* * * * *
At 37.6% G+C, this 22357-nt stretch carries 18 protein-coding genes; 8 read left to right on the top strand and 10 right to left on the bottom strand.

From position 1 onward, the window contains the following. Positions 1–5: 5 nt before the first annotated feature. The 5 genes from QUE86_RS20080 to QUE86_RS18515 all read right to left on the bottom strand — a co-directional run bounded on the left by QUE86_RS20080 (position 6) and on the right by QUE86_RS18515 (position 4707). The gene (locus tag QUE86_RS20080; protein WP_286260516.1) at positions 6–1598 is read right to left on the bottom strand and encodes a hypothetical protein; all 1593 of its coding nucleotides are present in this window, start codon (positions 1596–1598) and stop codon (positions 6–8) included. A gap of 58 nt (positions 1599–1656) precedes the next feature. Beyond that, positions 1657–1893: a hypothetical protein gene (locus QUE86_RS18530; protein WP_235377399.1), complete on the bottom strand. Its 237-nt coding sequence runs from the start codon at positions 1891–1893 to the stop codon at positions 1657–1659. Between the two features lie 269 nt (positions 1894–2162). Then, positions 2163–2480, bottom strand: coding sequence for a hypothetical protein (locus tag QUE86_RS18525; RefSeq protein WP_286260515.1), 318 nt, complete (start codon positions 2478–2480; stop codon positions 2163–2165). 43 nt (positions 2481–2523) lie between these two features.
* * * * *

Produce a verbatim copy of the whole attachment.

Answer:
At 37.6% G+C, this 22357-nt stretch carries 18 protein-coding genes; 8 read left to right on the top strand and 10 right to left on the bottom strand.

From position 1 onward, the window contains the following. Positions 1–5: 5 nt before the first annotated feature. The 5 genes from QUE86_RS20080 to QUE86_RS18515 all read right to left on the bottom strand — a co-directional run bounded on the left by QUE86_RS20080 (position 6) and on the right by QUE86_RS18515 (position 4707). The gene (locus tag QUE86_RS20080; protein WP_286260516.1) at positions 6–1598 is read right to left on the bottom strand and encodes a hypothetical protein; all 1593 of its coding nucleotides are present in this window, start codon (positions 1596–1598) and stop codon (positions 6–8) included. A gap of 58 nt (positions 1599–1656) precedes the next feature. Beyond that, positions 1657–1893: a hypothetical protein gene (locus QUE86_RS18530; protein WP_235377399.1), complete on the bottom strand. Its 237-nt coding sequence runs from the start codon at positions 1891–1893 to the stop codon at positions 1657–1659. Between the two features lie 269 nt (positions 1894–2162). Then, positions 2163–2480, bottom strand: coding sequence for a hypothetical protein (locus tag QUE86_RS18525; RefSeq protein WP_286260515.1), 318 nt, complete (start codon positions 2478–2480; stop codon positions 2163–2165). 43 nt (positions 2481–2523) lie between these two features.